Success in accounting requires many skills – tenacity, curiosity, and a way with numbers.
But, as with most professions, aspiring accountants need more than just a knack for figures. It requires just as much dedication to study as it does any innate talent.
It’s a difficult path, but a path that everyone at Borland Benefield has walked, which has given Borland Benefield associates plenty of experience to do their jobs – and plenty of experience to share with hopeful accountants.
Associates like Leigh Anna Hall, a Borland Benefield Tax Manager, focused on individual and entity tax returns, consulting, and planning.
Finding a Passion
Accountants usually find themselves drawn to the profession from a young age, and Leigh Anna was no exception.
She became intrigued by accounting in high school when a female CPA came to talk about the profession and how the field of accounting was a great option for working moms, allowing for flexibility and job security.
As Leigh Anna explored it more, she came to realize that accounting is more than mindlessly scrolling through long lists of figures. Accounting is a numerical representation of activities and transactions in the real world, whether that’s an individual’s finances or the growth and change in a small business.
This is Leigh Anna’s favorite aspect of the profession. “The problem-solving is the most engaging part,” she says. “The numbers are just how you see that problem in front of you. It’s a challenging puzzle, and it’s very rewarding once the pieces all fit.”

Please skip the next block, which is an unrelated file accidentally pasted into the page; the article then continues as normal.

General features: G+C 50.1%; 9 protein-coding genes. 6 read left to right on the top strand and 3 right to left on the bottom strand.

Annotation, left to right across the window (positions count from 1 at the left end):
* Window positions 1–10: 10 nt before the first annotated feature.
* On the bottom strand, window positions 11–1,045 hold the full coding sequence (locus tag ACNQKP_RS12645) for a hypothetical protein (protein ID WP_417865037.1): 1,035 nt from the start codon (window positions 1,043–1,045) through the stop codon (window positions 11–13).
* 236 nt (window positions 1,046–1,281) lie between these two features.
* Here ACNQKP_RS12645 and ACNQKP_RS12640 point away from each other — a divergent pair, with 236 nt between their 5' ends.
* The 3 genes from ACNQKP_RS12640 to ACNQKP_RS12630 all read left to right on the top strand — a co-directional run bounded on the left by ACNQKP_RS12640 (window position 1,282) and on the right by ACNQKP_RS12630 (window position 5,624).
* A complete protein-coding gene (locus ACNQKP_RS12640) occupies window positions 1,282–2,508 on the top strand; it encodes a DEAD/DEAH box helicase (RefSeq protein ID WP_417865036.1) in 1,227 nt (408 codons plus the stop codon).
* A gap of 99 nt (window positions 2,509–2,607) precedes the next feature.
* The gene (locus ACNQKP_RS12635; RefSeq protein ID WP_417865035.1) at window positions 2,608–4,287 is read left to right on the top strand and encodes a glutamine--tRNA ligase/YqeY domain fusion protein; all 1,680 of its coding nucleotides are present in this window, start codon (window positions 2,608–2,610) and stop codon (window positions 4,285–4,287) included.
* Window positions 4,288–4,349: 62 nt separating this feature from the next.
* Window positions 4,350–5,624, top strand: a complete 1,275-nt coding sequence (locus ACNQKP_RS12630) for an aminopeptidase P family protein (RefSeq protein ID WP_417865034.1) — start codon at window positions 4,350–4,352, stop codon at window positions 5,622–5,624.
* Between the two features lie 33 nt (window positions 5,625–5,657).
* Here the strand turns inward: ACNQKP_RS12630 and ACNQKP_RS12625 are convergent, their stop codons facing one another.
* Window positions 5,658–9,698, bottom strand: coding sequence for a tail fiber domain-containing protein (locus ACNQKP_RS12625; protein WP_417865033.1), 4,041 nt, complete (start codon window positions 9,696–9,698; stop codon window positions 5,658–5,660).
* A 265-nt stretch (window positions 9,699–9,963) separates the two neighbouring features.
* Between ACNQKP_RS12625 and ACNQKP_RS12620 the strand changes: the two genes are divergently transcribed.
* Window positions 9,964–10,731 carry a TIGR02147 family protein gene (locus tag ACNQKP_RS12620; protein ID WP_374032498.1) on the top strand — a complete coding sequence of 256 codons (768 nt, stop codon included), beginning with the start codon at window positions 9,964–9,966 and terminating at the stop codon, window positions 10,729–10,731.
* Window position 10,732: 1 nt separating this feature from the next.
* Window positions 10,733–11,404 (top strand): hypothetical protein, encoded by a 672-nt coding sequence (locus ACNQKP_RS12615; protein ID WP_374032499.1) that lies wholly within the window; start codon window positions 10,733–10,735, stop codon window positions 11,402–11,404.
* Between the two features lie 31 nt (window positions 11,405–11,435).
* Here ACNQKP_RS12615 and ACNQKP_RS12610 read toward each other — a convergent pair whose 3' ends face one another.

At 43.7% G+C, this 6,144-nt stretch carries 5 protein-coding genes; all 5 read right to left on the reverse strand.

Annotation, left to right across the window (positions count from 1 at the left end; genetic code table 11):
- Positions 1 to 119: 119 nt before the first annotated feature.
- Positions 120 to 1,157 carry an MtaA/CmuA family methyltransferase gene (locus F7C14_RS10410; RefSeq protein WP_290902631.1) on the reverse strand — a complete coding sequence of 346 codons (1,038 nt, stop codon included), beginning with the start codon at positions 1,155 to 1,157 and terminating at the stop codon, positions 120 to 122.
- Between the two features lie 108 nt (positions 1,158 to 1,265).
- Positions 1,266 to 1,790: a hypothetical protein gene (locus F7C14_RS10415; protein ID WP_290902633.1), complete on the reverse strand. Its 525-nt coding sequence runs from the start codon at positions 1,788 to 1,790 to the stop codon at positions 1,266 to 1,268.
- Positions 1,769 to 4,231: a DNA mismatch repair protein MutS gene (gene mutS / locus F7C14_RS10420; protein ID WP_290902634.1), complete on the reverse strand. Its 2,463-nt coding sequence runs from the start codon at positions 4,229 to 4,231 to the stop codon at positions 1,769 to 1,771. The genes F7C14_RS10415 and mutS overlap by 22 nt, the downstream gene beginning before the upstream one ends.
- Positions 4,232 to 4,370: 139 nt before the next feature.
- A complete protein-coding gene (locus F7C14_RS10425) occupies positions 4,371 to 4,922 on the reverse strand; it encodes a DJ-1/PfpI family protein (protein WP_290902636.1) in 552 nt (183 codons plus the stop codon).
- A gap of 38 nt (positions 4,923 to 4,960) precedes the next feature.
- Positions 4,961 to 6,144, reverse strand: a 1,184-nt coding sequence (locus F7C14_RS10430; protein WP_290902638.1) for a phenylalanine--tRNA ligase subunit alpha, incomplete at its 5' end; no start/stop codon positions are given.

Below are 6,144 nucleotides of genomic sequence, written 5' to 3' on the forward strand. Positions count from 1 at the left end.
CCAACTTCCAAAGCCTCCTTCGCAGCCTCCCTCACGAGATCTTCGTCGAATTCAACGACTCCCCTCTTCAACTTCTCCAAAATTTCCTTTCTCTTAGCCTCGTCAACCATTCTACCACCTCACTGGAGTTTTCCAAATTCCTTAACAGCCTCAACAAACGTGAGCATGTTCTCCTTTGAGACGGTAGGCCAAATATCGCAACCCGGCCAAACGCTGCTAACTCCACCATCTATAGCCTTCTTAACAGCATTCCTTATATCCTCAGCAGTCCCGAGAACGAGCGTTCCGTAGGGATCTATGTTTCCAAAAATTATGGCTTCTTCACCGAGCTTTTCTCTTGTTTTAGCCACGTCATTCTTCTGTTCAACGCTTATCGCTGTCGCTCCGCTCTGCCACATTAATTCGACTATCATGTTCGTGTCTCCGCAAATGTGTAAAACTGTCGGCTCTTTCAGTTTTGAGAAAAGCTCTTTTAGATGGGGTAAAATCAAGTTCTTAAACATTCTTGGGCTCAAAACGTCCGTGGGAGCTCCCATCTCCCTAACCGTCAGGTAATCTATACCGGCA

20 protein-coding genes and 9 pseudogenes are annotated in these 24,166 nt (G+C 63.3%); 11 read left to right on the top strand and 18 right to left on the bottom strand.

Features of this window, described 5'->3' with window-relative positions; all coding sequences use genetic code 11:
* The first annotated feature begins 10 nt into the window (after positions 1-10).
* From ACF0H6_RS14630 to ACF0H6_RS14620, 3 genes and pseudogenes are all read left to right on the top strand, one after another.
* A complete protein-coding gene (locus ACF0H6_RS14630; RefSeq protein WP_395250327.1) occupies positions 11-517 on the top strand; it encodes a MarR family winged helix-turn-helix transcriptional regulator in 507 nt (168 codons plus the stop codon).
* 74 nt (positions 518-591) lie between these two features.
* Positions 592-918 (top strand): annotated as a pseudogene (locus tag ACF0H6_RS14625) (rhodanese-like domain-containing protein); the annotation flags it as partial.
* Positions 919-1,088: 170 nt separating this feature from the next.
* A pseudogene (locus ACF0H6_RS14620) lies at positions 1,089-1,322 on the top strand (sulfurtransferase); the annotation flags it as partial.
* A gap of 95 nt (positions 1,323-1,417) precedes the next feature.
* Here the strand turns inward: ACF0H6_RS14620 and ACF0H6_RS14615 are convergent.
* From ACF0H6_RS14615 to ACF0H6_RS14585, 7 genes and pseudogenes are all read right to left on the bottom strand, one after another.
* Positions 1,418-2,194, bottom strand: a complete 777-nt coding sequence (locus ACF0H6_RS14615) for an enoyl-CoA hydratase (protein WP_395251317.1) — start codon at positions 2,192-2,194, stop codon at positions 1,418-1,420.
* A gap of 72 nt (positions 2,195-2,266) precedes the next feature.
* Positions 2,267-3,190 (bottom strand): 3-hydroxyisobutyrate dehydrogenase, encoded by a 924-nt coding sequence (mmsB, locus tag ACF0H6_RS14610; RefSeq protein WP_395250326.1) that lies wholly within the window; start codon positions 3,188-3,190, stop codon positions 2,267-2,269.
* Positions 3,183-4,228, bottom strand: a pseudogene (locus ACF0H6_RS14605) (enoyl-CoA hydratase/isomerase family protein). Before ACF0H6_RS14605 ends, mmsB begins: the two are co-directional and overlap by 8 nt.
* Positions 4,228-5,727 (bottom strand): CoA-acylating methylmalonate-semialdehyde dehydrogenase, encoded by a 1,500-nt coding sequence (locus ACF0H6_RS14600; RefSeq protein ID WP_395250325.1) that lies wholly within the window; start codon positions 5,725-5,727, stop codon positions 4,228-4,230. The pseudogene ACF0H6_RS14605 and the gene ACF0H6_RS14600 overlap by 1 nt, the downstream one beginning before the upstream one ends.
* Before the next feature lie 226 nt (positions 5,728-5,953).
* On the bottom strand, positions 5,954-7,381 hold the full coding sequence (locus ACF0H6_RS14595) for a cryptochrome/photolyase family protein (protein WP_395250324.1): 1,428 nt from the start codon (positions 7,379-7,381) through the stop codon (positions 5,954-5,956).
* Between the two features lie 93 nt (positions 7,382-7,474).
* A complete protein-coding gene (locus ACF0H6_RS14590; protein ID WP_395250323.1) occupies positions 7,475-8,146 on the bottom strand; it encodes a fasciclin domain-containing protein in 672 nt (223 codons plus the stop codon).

Accounting at College
Leigh Anna decided to start her accounting career path in earnest by attending Auburn University, where she declared for Business.
“The accounting path works similarly to any other path you’d go down in college,” she says. “You have what I’d call the ‘weed out’ classes that introduce you to the accounting world and let you know if it’s really for you.”
But there’s one more challenge to overcome after graduation.
The CPA Exam
The Uniform Certified Public Accountant Examination is designed to test if an individual is worthy of becoming a U.S. Certified Public Accountant.
“There are two main avenues you can take after graduating,” Leigh Anna explains. “You can either go on to Graduate school to eventually take the CPA exam, or you can go out and enter the workforce while you study for the CPA exam on your own and take additional classes to complete the hour requirement for your state. I chose the latter because I was ready for experience in the field.”
Leigh Anna says the CPA exam is not something to put off studying for until the last minute. “My advice would be to treat the CPA exam like a second job. It’s that serious,” she says. “But in the end, it’s worth it. Accounting is a necessary profession; you’ll always find work, even if it’s not at an accounting firm. Other institutions like banks or government positions would love to have access to someone with accounting experience. It’s also a very family-friendly profession that gives me plenty of time to spend with my family.”
A Profession, a Family
Many accounting firms operate similarly. Someone new to the accounting world will likely be doing the same tasks, no matter what firm they choose. This is also true for Borland Benefield, but this firm has something many others lack: a strong sense of unity.
“It sounds a little silly,” Leigh Anna says, “but Borland Benefield feels more like a family than a business. That’s why Borland Benefield is such a strong leader in our industry – we’ve been around for one hundred years, after all. We have very little turnover for a reason, and I’ve chosen to stay here for fifteen years for a reason. It’s rare to actually feel good about going to work, but that’s exactly how I feel about working here.